Date:March 22, 2016
Some species of plants are capable of colonising new habitats thanks to birds that transport their seeds in their plumage or digestive tract. Until recently it was known that birds could do this over short distances, but a new study shows that they are also capable of dispersing them over more than 300 kilometres. For researchers, this function could be key in the face of climate change, allowing the survival of many species.
Birds can act as dispersers of seeds and other propagules -buds, bulbs, tubers or spores- over short distances which, in many cases, do not exceed a kilometre and a half. However, it had not been demonstrated whether or not they were capable of doing so over longer distances.
A team led by scientists at the Doñana Biological Station-CSIC (Spanish Council for Scientific Research) in Seville (Spain) confirmed this hypothesis due to the seeds found in the digestive tract of various species of birds hunted in the Canaries by Eleonora's falcons (Falco eleonorae) during their migration towards Africa.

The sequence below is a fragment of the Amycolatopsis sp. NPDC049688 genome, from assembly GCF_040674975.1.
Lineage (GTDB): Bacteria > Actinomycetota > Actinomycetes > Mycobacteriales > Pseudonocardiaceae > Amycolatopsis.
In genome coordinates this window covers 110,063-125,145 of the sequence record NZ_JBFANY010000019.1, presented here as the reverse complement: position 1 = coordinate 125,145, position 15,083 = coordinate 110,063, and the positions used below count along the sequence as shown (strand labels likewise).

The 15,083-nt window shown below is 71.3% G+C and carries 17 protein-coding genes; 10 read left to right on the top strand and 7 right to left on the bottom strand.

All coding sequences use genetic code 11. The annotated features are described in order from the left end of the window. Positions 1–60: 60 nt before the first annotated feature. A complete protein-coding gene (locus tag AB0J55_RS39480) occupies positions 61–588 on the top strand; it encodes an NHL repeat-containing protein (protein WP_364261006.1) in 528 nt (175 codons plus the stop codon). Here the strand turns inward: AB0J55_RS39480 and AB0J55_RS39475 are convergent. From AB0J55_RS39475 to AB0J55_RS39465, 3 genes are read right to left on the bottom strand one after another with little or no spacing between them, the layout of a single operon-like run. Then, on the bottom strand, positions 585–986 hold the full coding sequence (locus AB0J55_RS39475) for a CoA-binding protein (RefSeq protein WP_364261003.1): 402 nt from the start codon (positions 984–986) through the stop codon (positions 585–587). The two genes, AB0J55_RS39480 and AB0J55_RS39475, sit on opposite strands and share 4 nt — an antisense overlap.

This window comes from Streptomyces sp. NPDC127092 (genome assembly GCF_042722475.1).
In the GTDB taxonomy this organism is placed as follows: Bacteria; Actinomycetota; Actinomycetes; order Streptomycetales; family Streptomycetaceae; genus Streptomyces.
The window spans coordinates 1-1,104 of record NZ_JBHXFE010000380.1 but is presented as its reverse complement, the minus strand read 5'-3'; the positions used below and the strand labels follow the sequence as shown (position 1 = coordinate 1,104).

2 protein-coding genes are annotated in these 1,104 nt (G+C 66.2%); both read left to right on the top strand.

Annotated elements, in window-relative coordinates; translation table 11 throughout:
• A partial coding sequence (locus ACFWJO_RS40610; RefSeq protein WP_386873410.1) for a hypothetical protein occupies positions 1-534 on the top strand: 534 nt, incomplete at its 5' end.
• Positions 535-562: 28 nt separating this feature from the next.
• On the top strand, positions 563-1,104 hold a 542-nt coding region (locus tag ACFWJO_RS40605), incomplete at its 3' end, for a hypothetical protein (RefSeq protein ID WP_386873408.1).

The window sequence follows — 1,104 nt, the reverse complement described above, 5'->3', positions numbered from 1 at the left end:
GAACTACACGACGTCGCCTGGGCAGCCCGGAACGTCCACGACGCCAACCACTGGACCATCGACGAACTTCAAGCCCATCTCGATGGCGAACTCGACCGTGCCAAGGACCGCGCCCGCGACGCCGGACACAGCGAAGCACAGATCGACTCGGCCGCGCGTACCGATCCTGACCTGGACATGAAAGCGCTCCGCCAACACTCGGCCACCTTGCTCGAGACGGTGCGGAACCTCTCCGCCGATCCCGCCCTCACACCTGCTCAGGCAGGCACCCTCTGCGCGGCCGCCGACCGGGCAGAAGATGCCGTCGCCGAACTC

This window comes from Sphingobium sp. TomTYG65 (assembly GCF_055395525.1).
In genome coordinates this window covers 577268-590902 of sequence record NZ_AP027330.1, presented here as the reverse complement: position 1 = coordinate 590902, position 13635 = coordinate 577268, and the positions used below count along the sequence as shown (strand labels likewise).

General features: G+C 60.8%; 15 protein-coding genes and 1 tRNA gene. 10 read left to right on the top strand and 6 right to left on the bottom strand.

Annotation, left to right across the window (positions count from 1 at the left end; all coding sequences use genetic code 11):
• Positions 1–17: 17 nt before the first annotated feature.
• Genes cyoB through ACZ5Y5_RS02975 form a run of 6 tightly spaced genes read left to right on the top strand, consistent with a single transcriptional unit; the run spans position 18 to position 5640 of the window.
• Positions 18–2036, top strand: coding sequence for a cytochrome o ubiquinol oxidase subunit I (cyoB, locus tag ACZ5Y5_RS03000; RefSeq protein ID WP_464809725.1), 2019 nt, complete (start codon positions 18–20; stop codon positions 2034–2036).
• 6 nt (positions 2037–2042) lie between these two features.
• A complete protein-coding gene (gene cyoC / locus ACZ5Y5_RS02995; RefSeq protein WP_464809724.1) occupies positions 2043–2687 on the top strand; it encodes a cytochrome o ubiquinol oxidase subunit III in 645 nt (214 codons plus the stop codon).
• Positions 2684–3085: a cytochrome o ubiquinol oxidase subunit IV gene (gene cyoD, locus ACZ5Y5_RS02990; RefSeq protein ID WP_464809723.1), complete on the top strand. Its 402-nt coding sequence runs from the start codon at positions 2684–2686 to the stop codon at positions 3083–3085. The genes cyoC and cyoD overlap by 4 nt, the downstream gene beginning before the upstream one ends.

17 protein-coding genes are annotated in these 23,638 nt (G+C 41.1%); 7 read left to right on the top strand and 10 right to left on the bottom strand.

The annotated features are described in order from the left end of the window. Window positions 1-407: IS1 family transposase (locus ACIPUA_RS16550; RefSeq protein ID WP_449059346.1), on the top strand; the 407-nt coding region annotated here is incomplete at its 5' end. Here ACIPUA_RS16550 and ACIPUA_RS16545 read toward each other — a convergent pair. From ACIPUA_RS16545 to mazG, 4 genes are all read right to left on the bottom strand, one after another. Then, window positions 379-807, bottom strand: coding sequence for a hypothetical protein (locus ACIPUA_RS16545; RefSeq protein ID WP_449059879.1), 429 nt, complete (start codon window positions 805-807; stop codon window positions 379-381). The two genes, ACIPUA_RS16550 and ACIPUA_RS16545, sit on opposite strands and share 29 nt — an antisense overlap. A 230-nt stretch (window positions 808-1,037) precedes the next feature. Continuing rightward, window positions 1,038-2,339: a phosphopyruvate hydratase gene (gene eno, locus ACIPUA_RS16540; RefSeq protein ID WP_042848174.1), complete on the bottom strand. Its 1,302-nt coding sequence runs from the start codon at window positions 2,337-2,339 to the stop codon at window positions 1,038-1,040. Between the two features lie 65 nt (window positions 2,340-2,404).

"This mechanism of long-distance dispersion had not been confirmed until now, mainly due to the difficulty involved in sampling propagules transported by birds during their migratory flight. We were able to analyse it thanks to the hunting behaviour of Eleonora's falcons," Duarte Viana, researcher in the Doñana Biological Station and co-author of the study, explained.